extra $100 or $200 to have those things done, and as a programmer I can probably make a profit if I
freelance while the guy works.

Similarly, I'm bursting with ideas for infoproducts that I want to create, so I'm starting to hire
freelancers to get a jump on the content while I am busy with my day job. I can also use help
scheduling interviews, doing preliminary research and transcribing interview recordings. As much as
I like to be self sufficient, it's time to be realistic about my limitations.

Automate income to create freedom

Another controversial aspect of the 4HWW is the concept of an automated income stream. Ferriss
recommends a process for developing a product-based business that, once put in motion, can run with
minimal involvement from you.

He provides several hypothetical case studies that illustrate what types of products lend
themselves to creating low-maintenance income streams, how to ensure that there's a demand for a
product, how to bring it to market, and then how to set it to run on autopilot.

Critics knock this as impractical: Most people could never start a business that would generate
cash flow on its own so they could lead less soul-crushing lives.

While it's true that most people won't ever achieve this, I don't buy the argument that the reason
they'll fail is that it's unattainable for most.

Case in point: An acquaintance of mine holds a low-paying blue collar job maintaining heavy
equipment for a municipal government, and he's frustrated and unfulfilled. His working conditions
are atrocious and the yokels he works with are mostly interested in lining their pockets with
taxpayer money.

He doesn't seem like a natural candidate for a 4HWW makeover, but when I look at his situation, I
see a gold mine. This guy is a highly skilled mechanic with decades of experience working on
everything from heavy equipment to race cars. He's sitting on a wealth of knowledge that many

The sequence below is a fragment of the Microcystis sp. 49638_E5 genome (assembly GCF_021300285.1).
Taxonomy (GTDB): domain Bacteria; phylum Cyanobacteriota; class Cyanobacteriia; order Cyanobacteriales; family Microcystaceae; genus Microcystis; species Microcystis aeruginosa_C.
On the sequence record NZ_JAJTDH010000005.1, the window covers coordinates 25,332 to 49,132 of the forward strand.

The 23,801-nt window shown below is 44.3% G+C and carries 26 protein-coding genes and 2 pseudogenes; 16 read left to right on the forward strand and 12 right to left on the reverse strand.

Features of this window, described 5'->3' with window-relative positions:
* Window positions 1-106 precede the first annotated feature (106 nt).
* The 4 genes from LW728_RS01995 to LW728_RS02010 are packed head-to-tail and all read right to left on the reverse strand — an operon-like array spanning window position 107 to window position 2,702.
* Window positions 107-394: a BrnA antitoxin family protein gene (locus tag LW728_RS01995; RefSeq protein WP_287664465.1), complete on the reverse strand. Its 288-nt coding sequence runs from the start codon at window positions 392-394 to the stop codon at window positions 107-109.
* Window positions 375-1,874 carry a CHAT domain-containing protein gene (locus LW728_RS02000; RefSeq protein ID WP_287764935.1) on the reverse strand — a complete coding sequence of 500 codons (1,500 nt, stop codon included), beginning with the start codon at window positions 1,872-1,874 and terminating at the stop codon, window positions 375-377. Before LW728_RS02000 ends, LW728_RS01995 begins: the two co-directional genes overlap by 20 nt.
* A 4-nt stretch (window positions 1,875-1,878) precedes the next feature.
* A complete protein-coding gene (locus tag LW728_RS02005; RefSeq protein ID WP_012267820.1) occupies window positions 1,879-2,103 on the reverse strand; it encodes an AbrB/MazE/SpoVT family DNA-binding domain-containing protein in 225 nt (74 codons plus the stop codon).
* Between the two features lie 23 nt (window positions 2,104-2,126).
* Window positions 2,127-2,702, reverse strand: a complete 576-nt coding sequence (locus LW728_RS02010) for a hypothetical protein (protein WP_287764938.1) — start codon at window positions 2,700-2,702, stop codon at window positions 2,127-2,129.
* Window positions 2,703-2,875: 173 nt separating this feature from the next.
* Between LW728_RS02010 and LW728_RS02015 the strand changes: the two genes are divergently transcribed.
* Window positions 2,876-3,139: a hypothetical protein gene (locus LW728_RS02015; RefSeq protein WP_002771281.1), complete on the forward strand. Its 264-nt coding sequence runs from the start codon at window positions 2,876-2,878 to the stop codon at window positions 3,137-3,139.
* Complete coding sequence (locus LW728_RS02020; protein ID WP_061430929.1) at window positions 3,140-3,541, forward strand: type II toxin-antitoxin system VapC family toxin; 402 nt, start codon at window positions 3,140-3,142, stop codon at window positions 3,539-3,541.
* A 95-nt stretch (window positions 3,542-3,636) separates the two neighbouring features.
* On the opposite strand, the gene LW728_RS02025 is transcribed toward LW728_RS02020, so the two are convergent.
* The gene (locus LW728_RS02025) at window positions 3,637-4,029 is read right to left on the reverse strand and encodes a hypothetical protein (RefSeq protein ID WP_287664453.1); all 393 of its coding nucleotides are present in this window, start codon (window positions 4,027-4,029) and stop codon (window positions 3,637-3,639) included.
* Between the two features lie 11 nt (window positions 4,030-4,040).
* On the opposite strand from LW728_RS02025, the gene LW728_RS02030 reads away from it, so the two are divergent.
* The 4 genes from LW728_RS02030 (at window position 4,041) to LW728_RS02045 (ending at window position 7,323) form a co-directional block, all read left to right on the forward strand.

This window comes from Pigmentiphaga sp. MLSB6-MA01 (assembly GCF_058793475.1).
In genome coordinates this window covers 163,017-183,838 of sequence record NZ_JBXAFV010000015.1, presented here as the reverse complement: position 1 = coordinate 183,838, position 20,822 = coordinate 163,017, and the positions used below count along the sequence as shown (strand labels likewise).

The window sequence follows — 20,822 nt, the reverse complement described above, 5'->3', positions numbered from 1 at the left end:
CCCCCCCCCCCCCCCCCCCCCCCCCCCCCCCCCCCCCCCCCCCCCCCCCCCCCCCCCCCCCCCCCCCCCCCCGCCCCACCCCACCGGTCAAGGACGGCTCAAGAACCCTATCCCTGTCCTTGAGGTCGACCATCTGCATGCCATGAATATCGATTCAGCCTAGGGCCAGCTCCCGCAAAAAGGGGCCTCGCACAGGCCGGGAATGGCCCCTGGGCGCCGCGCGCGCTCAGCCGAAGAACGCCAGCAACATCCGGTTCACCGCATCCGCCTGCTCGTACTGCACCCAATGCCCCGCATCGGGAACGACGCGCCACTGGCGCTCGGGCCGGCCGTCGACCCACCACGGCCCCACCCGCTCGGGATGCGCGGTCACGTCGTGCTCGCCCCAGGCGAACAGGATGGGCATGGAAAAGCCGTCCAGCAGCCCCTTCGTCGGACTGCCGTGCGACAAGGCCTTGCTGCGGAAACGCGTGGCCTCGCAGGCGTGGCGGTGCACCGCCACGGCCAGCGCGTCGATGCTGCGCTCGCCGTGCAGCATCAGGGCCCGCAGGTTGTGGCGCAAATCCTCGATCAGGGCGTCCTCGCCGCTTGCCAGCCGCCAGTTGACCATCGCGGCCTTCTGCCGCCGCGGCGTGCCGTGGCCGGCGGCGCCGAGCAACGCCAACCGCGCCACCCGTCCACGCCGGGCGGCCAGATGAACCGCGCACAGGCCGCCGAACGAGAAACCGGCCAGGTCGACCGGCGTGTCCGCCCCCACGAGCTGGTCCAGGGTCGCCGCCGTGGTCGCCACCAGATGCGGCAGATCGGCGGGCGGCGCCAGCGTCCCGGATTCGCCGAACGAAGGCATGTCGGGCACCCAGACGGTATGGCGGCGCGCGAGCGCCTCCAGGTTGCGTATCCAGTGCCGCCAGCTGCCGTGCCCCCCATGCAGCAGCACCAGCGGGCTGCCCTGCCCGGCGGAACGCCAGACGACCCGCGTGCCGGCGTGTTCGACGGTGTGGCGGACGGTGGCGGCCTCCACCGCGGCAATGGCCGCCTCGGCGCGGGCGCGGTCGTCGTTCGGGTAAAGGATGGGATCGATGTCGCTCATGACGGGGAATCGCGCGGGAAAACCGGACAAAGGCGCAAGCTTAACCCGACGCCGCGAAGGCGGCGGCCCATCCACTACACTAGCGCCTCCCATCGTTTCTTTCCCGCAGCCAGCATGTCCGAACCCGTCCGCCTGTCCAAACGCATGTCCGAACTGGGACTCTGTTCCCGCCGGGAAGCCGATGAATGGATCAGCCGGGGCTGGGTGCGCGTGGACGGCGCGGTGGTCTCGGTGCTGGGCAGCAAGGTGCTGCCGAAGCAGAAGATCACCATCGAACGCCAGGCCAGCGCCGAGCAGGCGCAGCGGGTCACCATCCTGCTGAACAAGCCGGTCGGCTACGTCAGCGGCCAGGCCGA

people would be happy to pay for. Hobbyists spend thousands to restore classic cars, many of
which are the very cars my friend spent his youth servicing. Might some of them be willing to pay
$50 or $80 for a DVD or downloadable video to learn how to properly reline a set of antique brakes
or correctly hone the cylinders in their garage queen?

If he could find 1,000 hobbyists who want his help, he'd likely double his current income,
and he'd barely have to work to do it. Then with his extra cash, he could open a machine
shop that catered to classic car buffs.

Guaranteed to succeed? Nope. Realistic and achievable with some work? Certainly.

Don't expect the 4HWW to answer every question you'll before you can start your own business, but
it provides a solid blueprint that will allow you to generate income and increase your freedom,
without continuing to trade time for money.

Separate your life's work from your income

Reading The 4-Hour Work Week challenged me to reexamine my goals and dreams in a different
light: What would I do with myself if the majority of my waking hours weren't spent in the pursuit
of income?

In one of my previous jobs, I spent days and weeks building websites that virtually no one ever saw
or used. It's demoralizing to spend the majority of your day on something you know is virtually
meaningless.

My current job is far from meaningless. I'm helping to solve hard problems, and the results help
real people do their work more effectively. Our company culture is fun, and my coworkers are
smart and personable. If I have to work for someone else until I retire, I want to work at
companies like this one.

But what if I didn't have to work? That's a scary thought.

To Ferriss, the point of creating a low-maintenance income stream isn't to grow fat and happy while
lounging by the pool. An automated business is a lever to create freedom so you focus on things
that bring greater satisfaction: learning and service to others.

If I succeed in setting up my own automated income stream, I plan to keep plenty busy:

  • Enjoy every minute possible with my wife and sons.
  • Teach urban teens how to build successful careers and bootstrap their way out of poverty. It
    frustrates me to no end that people think they can't get ahead when the entire store of the
    world's knowledge is literally at their fingertips. I want to help a few people find the
    freedom I'm enjoying.